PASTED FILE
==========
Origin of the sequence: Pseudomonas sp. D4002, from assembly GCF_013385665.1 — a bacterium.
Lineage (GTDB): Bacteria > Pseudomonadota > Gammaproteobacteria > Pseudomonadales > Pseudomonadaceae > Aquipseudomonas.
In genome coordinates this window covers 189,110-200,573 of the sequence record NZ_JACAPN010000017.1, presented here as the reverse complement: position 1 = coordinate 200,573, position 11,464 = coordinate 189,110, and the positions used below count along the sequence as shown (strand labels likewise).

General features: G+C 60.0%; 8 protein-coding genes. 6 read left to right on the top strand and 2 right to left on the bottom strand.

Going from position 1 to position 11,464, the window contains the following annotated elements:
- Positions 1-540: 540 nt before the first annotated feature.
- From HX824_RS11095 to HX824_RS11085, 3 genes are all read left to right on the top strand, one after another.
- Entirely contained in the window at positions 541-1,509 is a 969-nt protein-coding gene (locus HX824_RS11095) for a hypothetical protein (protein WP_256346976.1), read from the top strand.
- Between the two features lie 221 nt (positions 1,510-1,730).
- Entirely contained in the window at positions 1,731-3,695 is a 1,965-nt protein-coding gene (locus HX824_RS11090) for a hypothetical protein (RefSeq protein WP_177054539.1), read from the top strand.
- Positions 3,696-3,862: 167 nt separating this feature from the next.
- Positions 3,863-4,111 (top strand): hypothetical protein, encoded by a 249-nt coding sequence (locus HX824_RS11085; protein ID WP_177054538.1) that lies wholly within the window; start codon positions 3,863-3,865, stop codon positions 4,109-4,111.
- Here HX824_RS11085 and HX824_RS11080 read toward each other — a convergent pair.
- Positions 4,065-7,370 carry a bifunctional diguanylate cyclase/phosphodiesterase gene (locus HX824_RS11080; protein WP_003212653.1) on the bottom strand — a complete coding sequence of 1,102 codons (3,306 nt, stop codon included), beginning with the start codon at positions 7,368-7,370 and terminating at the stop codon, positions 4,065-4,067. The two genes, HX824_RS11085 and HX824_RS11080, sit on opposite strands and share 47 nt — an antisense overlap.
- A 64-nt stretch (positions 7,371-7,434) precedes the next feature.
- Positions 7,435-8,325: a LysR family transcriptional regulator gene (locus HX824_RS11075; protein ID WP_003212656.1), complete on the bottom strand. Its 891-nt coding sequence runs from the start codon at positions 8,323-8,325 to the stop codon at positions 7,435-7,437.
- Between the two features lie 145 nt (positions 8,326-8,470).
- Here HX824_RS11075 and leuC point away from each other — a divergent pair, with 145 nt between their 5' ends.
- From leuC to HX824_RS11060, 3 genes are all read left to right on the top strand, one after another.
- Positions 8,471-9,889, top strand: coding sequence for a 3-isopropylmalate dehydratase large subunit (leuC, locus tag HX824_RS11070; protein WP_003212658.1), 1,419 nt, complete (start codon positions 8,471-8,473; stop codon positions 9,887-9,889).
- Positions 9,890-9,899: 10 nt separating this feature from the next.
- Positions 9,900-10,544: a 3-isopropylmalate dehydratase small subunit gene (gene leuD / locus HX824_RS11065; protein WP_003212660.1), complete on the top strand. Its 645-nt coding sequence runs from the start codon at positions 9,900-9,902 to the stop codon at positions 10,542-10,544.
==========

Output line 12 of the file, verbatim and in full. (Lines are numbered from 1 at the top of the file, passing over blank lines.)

- Positions 3,863-4,111 (top strand): hypothetical protein, encoded by a 249-nt coding sequence (locus HX824_RS11085; protein ID WP_177054538.1) that lies wholly within the window; start codon positions 3,863-3,865, stop codon positions 4,109-4,111.